It did not kill her spirit and she still greeted everyone with her sensational smile.
Inside, she was slowly building the courage to go under the laser... once again.
Amma, as I call her, a likeable, sociable, home-making genius. I am sure my father would have been head over heels, when he first saw this eighteen year old beauty, a few days before their wedding. He would never concede to this however. She even had an offer to act in movies, but my grandmother would have none of it.
Amma grew up in conservative Chennai and studied in a popular girl’s school. The likes of Latha Rajnikanth was a schoolmate, so liberal thinking was not uncommon to her. Her father, today ninety-two, saw that she loved stitching and got her a manual Singer sewing machine in the Seventies. This was her first prized skill that she would use many years later.
She was married at the age of eighteen, never knew who the man she was marrying, apart from his name and that he was an engineer. The day she met him, she worried if he was shorter than her.
So when my father was about to leave, she got her sister to mark his height on the grill next to the house entrance. He was a good 2 inches taller than her. Presumably, being eighteen, she eventually filled up another inch in that gap post marriage.
Her first tryst with life outside their home was in Bokaro, an industrial city North of India, where my father was working. Being vegetarian all her life, my father friends tried tricking her into eating chicken gravy, claiming it to be potato curry. Few bites in and she threw up.
A keen sense of taste, the second prized talent, that would come handy in the future.
They moved to Bangalore a few years later and although my father encouraged her, she chose not to pursue her education. I guess I get that trait from her… studying is just boring!
Four years into their married life, I came along. A roly-poly bundle of joy. Five years later, my sister was born, another roly-poly bundle of joy. The family was thrilled at the arrival of a girl child, most of all Amma. It was as if she had waited for this moment all her life. She started stitching fabulous and stunning dresses for my sister. They were the envy of every little girl in our vicinity. Amma started making dresses for babies that she would supply to a store. She had found her passion, or at least one of her passions.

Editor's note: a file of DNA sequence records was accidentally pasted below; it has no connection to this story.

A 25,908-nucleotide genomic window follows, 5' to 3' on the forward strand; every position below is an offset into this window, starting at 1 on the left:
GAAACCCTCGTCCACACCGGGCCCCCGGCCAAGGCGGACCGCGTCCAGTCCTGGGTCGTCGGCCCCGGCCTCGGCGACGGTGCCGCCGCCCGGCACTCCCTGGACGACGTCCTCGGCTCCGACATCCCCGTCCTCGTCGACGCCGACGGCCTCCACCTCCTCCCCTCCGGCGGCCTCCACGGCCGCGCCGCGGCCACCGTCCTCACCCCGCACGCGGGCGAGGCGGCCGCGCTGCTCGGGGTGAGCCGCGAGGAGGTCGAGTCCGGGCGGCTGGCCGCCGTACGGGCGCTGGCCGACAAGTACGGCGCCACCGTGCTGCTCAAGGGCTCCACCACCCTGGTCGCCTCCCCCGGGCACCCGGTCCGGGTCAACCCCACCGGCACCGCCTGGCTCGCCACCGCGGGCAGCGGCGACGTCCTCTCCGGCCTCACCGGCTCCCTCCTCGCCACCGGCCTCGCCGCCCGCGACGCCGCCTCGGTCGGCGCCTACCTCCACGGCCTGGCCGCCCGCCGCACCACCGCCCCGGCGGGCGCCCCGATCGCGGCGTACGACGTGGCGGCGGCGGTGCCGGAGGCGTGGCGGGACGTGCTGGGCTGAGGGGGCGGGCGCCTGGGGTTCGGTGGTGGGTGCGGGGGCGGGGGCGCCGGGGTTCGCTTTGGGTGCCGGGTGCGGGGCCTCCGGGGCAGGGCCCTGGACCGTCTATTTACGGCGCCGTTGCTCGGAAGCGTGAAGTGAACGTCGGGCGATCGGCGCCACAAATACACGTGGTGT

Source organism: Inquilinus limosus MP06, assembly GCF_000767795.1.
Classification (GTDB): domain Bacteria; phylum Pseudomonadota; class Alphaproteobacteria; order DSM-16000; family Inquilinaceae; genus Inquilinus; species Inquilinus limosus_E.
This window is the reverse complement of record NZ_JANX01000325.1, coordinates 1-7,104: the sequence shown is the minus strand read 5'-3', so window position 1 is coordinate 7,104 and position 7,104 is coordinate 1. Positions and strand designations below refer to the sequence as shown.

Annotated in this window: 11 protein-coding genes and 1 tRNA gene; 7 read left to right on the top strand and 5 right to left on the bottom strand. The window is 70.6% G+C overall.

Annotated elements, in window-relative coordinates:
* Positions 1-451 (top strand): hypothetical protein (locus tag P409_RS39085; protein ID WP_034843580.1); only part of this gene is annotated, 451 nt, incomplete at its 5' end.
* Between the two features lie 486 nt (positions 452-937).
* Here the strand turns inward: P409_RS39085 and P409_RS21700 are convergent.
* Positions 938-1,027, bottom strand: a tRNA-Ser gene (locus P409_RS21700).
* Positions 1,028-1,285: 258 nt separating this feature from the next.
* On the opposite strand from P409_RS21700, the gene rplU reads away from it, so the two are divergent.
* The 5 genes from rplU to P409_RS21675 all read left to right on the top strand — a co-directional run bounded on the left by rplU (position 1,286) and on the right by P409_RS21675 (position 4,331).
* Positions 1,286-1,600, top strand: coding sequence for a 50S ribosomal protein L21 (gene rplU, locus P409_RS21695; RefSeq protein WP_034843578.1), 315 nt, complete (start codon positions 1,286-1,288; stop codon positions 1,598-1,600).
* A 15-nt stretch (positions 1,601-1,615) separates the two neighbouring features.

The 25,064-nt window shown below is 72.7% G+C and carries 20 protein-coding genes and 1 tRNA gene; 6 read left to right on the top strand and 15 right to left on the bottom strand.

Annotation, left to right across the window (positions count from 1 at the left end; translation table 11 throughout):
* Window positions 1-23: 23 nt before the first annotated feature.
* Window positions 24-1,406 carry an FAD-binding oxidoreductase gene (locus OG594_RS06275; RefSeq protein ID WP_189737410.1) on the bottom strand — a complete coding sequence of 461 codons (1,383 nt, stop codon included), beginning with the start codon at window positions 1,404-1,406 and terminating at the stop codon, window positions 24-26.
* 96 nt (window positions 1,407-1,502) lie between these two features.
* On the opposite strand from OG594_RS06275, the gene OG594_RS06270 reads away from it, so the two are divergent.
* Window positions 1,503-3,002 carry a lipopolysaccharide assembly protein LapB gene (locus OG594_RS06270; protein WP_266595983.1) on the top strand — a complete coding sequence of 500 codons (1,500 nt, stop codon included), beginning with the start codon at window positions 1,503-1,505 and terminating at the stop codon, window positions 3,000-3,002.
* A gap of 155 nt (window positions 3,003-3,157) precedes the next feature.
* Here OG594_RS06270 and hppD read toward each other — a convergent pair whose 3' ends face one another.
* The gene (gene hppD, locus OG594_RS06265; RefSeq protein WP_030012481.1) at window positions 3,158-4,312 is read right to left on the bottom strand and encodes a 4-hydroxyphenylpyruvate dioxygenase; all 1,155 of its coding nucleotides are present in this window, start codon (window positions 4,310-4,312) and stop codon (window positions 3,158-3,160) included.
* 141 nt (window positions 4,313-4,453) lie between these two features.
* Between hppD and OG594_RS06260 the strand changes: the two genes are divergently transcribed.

The other one was cooking. Cooking for her son.
Man! The dishes she made! She never ate meat or egg, but she cooked them and it was unbelievably tasty. This was followed by cookies, cakes, sweets and my favourite, Chikki.
Yes, the humble roasted groundnut in jaggery, Amma’s chikki was unique and full of love. She participated and won at cookery contests and I would applaud the loudest from the crowds.
There were times when my father travelled for work or would work long hours at office. My sister would always be in her world of books and studies. We would spend hours in the kitchen where Amma used to make dishes for me. We used to stay up late and watch movies after movies, she was a total movie buff, guess I got that from her too. We probably watched Maine Pyar Kiya and Kamal Hassan’s Apporva Sahotharangal, god knows how many times. When we heard noises outside at night, I would slowly go to the window to check, trying to be the man of the house. My only respite was that Amma was two steps behind.
My sister was a total academic, scoring nothing less than ninety nice percent; While I scraped through academics, my forte was everything else. When parents spoke highly of their kids, Amma would always nod in appreciation, but never showed off our successes in public.
For years I used to think it was my lack of academic prowess, only later did I realize, it was a lesson in humility.
When TV serials invaded Indian homes, she watched them on end and sadly, I couldn’t stand them and moved on.
I moved out from my home to join University. I saw a restless woman trying to hold back her tears as she bid goodbye. As kids, we lived in the quarters of a company that was a hundred percent export oriented. So feisty was the export attitude, that almost every household had one child who lives abroad. Both of us too now live outside India and far away from her.
Sometimes I wonder if she ever thinks it was wrong to encourage us to pursue NRI dreams. She witnessed both her kids graduate as engineers. Saw her daughter break records in academic scores in India and abroad. Welcomed a son-in-law and daughter-in-law like her own. Graduated to a double grandmother with the birth of two grandsons and travelled the world after my father’s retirement. She witnessed the death of her mother and brother in quick succession, yet she remained strong and forever the sweet person, until three years ago. She lost her eyesight to a botched cataract surgery. I could hear the pain she was going through on the phone, she wanted me by her side. I cried that night.
Amma went into a cocoon, stopped going out much, the woman who maintained a spotless home and cooked amazing dishes, now had helps doing it for her.
The sewing machine was catching dust. I could see she did not like it and the feeling of helplessness was eating her up. But it did not kill her spirit and she still greeted everyone with her sensational smile.
Inside, she was slowly building the courage to go under the laser once again. Earlier this year we went through the surgery, this time I was by her side. A few hours later she came out of the OT and the evident glow in her face indicated she could see clearly again!
Vision was restored in one eye and that was enough to bring her back to herself. As a first order of duty, she fired the cook and was back to being Amma!
This piece is brought to you by M. Vinod, who is also Times Of Amma's first male writer.
Thank you Vinod for stepping up and volunteering your thoughts on your Amma.
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